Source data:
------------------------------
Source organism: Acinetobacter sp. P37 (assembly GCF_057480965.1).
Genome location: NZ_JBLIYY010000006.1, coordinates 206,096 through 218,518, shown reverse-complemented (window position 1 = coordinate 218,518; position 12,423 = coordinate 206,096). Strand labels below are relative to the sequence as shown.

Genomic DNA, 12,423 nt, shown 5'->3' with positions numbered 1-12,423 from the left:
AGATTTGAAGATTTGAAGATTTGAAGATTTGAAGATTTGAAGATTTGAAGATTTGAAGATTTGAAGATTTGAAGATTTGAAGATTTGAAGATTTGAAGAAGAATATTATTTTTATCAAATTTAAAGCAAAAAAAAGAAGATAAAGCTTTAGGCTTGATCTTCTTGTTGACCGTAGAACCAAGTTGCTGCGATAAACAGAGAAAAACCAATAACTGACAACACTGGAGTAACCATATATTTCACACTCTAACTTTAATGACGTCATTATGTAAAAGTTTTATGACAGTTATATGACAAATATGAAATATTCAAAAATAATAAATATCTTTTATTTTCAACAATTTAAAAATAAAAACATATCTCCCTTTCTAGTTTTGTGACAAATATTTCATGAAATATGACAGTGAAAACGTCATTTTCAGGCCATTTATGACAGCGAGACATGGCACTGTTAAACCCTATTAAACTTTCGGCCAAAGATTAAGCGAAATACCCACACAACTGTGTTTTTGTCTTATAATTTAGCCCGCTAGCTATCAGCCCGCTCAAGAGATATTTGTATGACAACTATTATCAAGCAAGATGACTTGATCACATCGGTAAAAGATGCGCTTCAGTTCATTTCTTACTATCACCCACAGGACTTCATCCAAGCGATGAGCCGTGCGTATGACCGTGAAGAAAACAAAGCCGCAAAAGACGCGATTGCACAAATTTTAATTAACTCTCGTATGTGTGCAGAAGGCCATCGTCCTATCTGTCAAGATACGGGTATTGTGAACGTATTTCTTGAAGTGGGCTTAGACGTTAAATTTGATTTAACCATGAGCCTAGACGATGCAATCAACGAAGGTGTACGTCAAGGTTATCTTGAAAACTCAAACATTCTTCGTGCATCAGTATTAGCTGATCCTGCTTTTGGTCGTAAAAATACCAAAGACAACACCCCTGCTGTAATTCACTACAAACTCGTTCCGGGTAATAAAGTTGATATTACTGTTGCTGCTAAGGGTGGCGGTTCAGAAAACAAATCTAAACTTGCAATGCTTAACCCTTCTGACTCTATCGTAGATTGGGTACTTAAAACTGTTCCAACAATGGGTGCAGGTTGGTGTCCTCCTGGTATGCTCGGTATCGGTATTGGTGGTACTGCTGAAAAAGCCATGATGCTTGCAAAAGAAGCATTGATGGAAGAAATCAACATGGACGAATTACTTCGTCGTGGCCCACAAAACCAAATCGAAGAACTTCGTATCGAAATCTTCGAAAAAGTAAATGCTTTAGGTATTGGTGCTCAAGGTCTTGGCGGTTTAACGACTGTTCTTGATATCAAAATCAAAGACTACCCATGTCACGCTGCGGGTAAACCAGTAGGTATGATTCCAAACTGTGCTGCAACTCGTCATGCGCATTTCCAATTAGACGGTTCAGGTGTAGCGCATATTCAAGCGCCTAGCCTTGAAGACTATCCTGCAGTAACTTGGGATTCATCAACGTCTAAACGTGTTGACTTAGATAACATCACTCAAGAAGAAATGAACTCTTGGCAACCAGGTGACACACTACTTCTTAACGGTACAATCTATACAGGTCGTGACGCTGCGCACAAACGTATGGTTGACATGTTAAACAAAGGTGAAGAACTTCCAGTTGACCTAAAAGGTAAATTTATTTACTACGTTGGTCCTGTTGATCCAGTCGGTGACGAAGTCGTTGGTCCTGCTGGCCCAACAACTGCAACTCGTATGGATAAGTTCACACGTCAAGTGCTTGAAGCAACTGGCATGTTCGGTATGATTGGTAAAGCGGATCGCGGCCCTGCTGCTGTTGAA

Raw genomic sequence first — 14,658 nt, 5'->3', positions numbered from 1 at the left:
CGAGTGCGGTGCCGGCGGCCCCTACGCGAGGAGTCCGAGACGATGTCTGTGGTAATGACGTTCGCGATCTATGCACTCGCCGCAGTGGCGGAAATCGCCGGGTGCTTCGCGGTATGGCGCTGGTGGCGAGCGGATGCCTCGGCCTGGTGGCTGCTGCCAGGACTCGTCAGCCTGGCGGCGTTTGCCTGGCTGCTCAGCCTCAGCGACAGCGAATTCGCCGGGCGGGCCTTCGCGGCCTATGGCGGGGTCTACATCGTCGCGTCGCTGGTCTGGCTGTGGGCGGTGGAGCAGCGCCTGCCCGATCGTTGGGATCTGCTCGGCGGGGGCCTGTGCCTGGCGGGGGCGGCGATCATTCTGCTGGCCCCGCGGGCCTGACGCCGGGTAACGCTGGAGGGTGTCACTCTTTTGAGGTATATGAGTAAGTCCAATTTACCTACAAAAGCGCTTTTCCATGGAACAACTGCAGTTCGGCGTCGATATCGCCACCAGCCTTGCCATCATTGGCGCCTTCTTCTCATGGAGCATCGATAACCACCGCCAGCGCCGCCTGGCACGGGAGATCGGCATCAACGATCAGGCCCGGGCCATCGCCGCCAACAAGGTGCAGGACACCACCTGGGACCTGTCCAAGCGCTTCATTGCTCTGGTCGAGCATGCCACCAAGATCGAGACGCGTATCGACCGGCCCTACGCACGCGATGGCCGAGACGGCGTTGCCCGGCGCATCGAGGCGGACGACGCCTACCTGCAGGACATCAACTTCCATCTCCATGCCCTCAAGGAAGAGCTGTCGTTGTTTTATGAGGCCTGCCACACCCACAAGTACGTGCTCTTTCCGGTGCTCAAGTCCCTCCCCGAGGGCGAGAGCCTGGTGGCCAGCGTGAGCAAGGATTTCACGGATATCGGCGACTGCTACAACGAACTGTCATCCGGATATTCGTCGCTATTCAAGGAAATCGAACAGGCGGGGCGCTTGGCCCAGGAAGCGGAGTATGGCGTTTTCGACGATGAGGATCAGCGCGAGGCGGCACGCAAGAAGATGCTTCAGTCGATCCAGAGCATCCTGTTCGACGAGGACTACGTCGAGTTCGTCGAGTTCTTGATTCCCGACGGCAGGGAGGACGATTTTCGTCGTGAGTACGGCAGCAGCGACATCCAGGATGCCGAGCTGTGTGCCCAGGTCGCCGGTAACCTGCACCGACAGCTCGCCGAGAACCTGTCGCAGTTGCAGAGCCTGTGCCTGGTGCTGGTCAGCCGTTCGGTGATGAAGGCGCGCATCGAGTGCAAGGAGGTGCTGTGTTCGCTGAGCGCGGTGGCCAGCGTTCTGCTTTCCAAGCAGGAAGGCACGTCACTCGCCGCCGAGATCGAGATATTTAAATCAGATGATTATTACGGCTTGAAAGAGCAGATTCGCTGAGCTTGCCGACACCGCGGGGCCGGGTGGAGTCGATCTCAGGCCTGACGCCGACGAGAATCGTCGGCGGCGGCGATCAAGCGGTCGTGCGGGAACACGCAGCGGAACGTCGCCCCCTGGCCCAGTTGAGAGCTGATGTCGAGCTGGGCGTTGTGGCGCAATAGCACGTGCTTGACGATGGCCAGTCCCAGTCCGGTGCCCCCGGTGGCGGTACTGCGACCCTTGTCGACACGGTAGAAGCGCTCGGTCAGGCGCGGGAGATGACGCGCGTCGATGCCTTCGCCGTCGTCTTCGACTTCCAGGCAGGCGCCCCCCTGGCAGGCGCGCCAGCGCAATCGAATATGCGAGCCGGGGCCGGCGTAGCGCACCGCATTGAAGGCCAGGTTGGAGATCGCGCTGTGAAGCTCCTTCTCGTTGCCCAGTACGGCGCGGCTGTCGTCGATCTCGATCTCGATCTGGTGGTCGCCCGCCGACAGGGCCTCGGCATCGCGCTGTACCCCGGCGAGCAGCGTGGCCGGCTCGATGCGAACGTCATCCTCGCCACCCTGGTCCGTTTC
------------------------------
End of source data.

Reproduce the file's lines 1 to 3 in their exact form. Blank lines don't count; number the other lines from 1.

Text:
Source organism: Acinetobacter sp. P37 (assembly GCF_057480965.1).
Genome location: NZ_JBLIYY010000006.1, coordinates 206,096 through 218,518, shown reverse-complemented (window position 1 = coordinate 218,518; position 12,423 = coordinate 206,096). Strand labels below are relative to the sequence as shown.

Genomic DNA, 12,423 nt, shown 5'->3' with positions numbered 1-12,423 from the left: